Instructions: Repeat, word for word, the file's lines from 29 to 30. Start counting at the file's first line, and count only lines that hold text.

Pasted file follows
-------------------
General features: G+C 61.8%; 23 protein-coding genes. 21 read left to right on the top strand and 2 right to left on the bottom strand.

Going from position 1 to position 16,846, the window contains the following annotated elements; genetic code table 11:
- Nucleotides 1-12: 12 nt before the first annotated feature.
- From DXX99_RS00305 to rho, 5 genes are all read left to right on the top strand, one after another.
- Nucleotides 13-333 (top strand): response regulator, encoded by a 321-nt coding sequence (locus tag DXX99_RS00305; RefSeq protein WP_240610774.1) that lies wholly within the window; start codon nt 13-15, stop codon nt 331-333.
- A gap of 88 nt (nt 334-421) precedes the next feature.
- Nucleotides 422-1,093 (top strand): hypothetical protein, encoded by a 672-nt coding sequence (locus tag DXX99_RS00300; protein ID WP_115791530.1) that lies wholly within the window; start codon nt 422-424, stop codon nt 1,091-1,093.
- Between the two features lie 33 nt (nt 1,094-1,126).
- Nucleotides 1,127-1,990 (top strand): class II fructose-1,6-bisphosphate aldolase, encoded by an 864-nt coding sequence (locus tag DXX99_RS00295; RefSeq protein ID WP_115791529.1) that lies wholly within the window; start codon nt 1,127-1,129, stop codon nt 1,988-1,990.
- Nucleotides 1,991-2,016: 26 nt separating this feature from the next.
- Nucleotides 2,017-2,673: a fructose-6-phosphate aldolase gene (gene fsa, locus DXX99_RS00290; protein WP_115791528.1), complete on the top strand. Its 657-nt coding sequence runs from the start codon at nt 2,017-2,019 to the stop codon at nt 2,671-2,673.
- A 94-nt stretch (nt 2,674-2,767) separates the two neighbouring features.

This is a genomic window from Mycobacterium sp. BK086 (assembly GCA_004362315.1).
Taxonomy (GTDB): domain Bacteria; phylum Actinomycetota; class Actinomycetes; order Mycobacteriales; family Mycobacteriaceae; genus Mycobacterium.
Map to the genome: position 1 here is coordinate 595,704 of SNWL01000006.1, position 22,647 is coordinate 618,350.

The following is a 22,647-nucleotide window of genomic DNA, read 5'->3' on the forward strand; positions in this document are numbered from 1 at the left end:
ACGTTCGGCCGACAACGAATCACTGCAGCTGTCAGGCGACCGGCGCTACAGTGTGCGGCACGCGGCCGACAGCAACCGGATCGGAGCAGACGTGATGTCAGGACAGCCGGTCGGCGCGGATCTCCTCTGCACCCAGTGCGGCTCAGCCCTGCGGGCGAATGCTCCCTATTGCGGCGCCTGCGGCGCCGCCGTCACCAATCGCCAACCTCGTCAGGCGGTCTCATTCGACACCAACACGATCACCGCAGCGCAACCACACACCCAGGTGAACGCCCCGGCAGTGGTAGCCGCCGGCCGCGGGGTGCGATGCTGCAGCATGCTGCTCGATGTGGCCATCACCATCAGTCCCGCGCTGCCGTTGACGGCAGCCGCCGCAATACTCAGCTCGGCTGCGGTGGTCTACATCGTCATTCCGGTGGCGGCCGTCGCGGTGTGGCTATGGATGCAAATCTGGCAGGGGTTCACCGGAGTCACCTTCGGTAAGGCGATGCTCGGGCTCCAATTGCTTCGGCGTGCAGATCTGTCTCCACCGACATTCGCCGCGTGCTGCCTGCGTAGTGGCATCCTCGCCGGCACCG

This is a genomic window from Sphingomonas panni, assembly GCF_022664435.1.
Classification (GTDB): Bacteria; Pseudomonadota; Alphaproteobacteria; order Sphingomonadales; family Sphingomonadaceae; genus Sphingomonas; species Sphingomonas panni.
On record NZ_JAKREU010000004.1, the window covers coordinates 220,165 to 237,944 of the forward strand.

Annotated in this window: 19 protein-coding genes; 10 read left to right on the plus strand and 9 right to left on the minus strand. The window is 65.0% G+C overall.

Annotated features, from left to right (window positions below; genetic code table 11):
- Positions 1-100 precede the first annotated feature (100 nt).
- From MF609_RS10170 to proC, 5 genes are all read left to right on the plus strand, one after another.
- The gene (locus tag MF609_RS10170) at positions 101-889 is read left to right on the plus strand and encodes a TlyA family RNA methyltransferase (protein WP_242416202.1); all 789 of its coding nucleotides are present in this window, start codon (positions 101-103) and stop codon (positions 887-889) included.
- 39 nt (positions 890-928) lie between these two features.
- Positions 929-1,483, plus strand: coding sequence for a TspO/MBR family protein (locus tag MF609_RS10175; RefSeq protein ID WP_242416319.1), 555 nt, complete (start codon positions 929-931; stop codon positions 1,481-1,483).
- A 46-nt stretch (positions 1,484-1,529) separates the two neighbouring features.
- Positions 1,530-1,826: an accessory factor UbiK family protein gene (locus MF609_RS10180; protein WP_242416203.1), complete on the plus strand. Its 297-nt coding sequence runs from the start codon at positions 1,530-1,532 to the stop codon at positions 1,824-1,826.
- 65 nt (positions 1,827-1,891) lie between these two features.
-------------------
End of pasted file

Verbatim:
- Positions 1,530-1,826: an accessory factor UbiK family protein gene (locus MF609_RS10180; protein WP_242416203.1), complete on the plus strand. Its 297-nt coding sequence runs from the start codon at positions 1,530-1,532 to the stop codon at positions 1,824-1,826.
- 65 nt (positions 1,827-1,891) lie between these two features.